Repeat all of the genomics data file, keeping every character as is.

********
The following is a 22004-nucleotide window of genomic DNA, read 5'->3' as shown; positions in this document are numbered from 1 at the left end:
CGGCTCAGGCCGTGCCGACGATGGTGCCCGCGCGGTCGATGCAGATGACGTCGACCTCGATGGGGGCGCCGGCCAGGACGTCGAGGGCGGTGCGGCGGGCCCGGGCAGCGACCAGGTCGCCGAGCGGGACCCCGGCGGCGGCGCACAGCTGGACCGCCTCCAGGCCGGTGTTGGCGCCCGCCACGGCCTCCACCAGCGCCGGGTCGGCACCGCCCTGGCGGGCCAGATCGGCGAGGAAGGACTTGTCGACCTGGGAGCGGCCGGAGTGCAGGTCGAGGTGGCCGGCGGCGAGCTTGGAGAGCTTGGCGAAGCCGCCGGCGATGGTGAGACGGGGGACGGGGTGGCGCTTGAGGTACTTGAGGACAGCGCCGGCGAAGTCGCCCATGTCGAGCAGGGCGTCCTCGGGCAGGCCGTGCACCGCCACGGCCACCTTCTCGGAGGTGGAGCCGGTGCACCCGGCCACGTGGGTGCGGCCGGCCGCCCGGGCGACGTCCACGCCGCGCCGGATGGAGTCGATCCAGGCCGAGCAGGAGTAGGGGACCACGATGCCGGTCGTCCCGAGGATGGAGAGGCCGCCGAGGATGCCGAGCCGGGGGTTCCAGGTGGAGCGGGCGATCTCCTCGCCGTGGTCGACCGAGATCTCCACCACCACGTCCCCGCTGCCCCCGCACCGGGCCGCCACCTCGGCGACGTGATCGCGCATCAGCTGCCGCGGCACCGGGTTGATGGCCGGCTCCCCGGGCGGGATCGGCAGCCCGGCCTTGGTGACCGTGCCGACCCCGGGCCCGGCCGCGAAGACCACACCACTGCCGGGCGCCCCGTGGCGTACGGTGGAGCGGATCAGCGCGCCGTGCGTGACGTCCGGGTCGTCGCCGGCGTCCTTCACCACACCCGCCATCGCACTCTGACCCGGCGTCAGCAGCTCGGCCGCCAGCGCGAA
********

The following is a 22004-nucleotide window of genomic DNA, read 5'->3' as shown; positions in this document are numbered from 1 at the left end:
CGGCTCAGGCCGTGCCGACGATGGTGCCCGCGCGGTCGATGCAGATGACGTCGACCTCGATGGGGGCGCCGGCCAGGACGTCGAGGGCGGTGCGGCGGGCCCGGGCAGCGACCAGGTCGCCGAGCGGGACCCCGGCGGCGGCGCACAGCTGGACCGCCTCCAGGCCGGTGTTGGCGCCCGCCACGGCCTCCACCAGCGCCGGGTCGGCACCGCCCTGGCGGGCCAGATCGGCGAGGAAGGACTTGTCGACCTGGGAGCGGCCGGAGTGCAGGTCGAGGTGGCCGGCGGCGAGCTTGGAGAGCTTGGCGAAGCCGCCGGCGATGGTGAGACGGGGGACGGGGTGGCGCTTGAGGTACTTGAGGACAGCGCCGGCGAAGTCGCCCATGTCGAGCAGGGCGTCCTCGGGCAGGCCGTGCACCGCCACGGCCACCTTCTCGGAGGTGGAGCCGGTGCACCCGGCCACGTGGGTGCGGCCGGCCGCCCGGGCGACGTCCACGCCGCGCCGGATGGAGTCGATCCAGGCCGAGCAGGAGTAGGGGACCACGATGCCGGTCGTCCCGAGGATGGAGAGGCCGCCGAGGATGCCGAGCCGGGGGTTCCAGGTGGAGCGGGCGATCTCCTCGCCGTGGTCGACCGAGATCTCCACCACCACGTCCCCGCTGCCCCCGCACCGGGCCGCCACCTCGGCGACGTGATCGCGCATCAGCTGCCGCGGCACCGGGTTGATGGCCGGCTCCCCGGGCGGGATCGGCAGCCCGGCCTTGGTGACCGTGCCGACCCCGGGCCCGGCCGCGAAGACCACACCACTGCCGGGCGCCCCGTGGCGTACGGTGGAGCGGATCAGCGCGCCGTGCGTGACGTCCGGGTCGTCGCCGGCGTCCTTCACCACACCCGCCATCGCACTCTGACCCGGCGTCAGCAGCTCGGCCGCCAGCGCGAA